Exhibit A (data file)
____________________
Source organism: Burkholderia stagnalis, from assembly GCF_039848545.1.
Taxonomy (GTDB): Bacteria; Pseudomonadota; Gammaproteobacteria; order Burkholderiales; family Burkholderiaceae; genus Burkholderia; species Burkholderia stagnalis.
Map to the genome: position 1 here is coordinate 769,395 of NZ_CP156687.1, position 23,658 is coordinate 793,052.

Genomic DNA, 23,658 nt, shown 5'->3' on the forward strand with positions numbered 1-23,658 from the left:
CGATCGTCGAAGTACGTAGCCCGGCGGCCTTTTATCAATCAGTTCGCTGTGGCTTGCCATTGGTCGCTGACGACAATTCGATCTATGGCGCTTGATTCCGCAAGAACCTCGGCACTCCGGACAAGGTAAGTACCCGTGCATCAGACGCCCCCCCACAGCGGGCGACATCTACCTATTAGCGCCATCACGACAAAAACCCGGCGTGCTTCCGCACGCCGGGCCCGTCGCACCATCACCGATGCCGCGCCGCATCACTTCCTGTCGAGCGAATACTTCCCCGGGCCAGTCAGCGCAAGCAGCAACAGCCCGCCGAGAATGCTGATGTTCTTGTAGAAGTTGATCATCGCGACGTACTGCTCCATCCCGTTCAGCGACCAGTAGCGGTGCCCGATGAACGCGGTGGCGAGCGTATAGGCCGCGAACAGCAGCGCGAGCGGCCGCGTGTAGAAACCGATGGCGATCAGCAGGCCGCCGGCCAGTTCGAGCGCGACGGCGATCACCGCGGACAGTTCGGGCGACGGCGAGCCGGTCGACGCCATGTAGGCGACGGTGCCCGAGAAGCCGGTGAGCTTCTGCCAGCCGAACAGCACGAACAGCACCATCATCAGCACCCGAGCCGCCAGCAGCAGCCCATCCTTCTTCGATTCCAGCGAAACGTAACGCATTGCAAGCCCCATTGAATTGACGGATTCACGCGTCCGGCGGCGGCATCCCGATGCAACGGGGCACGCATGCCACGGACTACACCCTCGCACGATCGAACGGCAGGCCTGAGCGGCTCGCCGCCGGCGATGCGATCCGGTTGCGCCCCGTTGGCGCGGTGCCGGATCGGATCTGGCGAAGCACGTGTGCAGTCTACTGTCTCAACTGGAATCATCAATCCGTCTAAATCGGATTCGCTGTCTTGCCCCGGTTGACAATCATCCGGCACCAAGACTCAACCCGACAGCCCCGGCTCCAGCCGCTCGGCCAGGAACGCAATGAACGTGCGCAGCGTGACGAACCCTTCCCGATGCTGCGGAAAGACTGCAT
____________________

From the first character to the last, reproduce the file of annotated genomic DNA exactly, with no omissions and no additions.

Source organism: Burkholderia stagnalis, from assembly GCF_039848545.1.
Taxonomy (GTDB): Bacteria; Pseudomonadota; Gammaproteobacteria; order Burkholderiales; family Burkholderiaceae; genus Burkholderia; species Burkholderia stagnalis.
Map to the genome: position 1 here is coordinate 769,395 of NZ_CP156687.1, position 23,658 is coordinate 793,052.

Genomic DNA, 23,658 nt, shown 5'->3' on the forward strand with positions numbered 1-23,658 from the left:
CGATCGTCGAAGTACGTAGCCCGGCGGCCTTTTATCAATCAGTTCGCTGTGGCTTGCCATTGGTCGCTGACGACAATTCGATCTATGGCGCTTGATTCCGCAAGAACCTCGGCACTCCGGACAAGGTAAGTACCCGTGCATCAGACGCCCCCCCACAGCGGGCGACATCTACCTATTAGCGCCATCACGACAAAAACCCGGCGTGCTTCCGCACGCCGGGCCCGTCGCACCATCACCGATGCCGCGCCGCATCACTTCCTGTCGAGCGAATACTTCCCCGGGCCAGTCAGCGCAAGCAGCAACAGCCCGCCGAGAATGCTGATGTTCTTGTAGAAGTTGATCATCGCGACGTACTGCTCCATCCCGTTCAGCGACCAGTAGCGGTGCCCGATGAACGCGGTGGCGAGCGTATAGGCCGCGAACAGCAGCGCGAGCGGCCGCGTGTAGAAACCGATGGCGATCAGCAGGCCGCCGGCCAGTTCGAGCGCGACGGCGATCACCGCGGACAGTTCGGGCGACGGCGAGCCGGTCGACGCCATGTAGGCGACGGTGCCCGAGAAGCCGGTGAGCTTCTGCCAGCCGAACAGCACGAACAGCACCATCATCAGCACCCGAGCCGCCAGCAGCAGCCCATCCTTCTTCGATTCCAGCGAAACGTAACGCATTGCAAGCCCCATTGAATTGACGGATTCACGCGTCCGGCGGCGGCATCCCGATGCAACGGGGCACGCATGCCACGGACTACACCCTCGCACGATCGAACGGCAGGCCTGAGCGGCTCGCCGCCGGCGATGCGATCCGGTTGCGCCCCGTTGGCGCGGTGCCGGATCGGATCTGGCGAAGCACGTGTGCAGTCTACTGTCTCAACTGGAATCATCAATCCGTCTAAATCGGATTCGCTGTCTTGCCCCGGTTGACAATCATCCGGCACCAAGACTCAACCCGACAGCCCCGGCTCCAGCCGCTCGGCCAGGAACGCAATGAACGTGCGCAGCGTGACGAACCCTTCCCGATGCTGCGGAAAGACTGCAT